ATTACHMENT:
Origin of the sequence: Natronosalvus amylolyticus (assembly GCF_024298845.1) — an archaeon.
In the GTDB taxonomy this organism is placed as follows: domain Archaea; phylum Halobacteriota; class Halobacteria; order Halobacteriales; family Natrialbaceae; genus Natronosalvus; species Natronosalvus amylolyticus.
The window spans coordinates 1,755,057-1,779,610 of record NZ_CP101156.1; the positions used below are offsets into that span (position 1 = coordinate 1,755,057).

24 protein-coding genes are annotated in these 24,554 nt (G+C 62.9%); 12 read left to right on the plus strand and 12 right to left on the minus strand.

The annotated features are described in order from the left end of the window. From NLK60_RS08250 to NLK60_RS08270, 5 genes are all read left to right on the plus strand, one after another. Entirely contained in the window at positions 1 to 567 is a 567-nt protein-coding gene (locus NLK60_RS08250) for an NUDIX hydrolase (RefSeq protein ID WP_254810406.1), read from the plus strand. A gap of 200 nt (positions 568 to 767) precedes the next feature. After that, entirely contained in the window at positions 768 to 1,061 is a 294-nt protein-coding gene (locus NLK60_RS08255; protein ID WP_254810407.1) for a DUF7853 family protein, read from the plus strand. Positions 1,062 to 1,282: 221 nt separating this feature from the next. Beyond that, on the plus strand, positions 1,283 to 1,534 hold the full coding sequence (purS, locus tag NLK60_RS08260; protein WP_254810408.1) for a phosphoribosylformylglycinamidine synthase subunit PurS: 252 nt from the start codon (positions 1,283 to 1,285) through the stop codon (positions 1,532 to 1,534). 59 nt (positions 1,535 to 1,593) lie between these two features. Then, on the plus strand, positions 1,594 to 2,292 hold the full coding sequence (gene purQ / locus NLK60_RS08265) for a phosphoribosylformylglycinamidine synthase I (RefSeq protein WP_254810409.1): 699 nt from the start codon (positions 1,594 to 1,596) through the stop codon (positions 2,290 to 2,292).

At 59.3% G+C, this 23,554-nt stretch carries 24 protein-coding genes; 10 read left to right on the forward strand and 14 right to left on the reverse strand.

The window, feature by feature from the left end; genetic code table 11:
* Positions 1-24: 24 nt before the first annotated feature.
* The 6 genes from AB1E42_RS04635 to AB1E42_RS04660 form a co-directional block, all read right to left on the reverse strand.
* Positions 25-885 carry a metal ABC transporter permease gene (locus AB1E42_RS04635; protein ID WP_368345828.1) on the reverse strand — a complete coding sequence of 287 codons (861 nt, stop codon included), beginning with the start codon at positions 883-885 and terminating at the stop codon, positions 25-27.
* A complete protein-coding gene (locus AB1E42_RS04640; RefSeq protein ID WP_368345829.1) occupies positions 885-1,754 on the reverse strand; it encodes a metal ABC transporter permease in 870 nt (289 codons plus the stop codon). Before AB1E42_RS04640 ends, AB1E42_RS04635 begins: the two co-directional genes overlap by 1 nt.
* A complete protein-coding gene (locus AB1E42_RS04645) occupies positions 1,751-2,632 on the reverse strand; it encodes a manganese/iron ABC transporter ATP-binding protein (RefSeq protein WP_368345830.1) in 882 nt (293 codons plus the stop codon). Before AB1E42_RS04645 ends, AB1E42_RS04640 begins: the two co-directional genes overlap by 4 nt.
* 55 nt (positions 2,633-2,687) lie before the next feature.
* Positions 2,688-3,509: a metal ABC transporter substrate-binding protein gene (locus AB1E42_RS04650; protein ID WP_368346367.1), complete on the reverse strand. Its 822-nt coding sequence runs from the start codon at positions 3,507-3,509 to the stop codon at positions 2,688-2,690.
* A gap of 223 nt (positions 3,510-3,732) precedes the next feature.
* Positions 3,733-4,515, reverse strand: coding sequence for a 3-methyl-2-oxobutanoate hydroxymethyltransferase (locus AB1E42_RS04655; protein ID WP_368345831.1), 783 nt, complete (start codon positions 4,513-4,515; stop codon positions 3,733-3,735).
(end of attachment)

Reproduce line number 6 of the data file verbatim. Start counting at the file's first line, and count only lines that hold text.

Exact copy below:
At 59.3% G+C, this 23,554-nt stretch carries 24 protein-coding genes; 10 read left to right on the forward strand and 14 right to left on the reverse strand.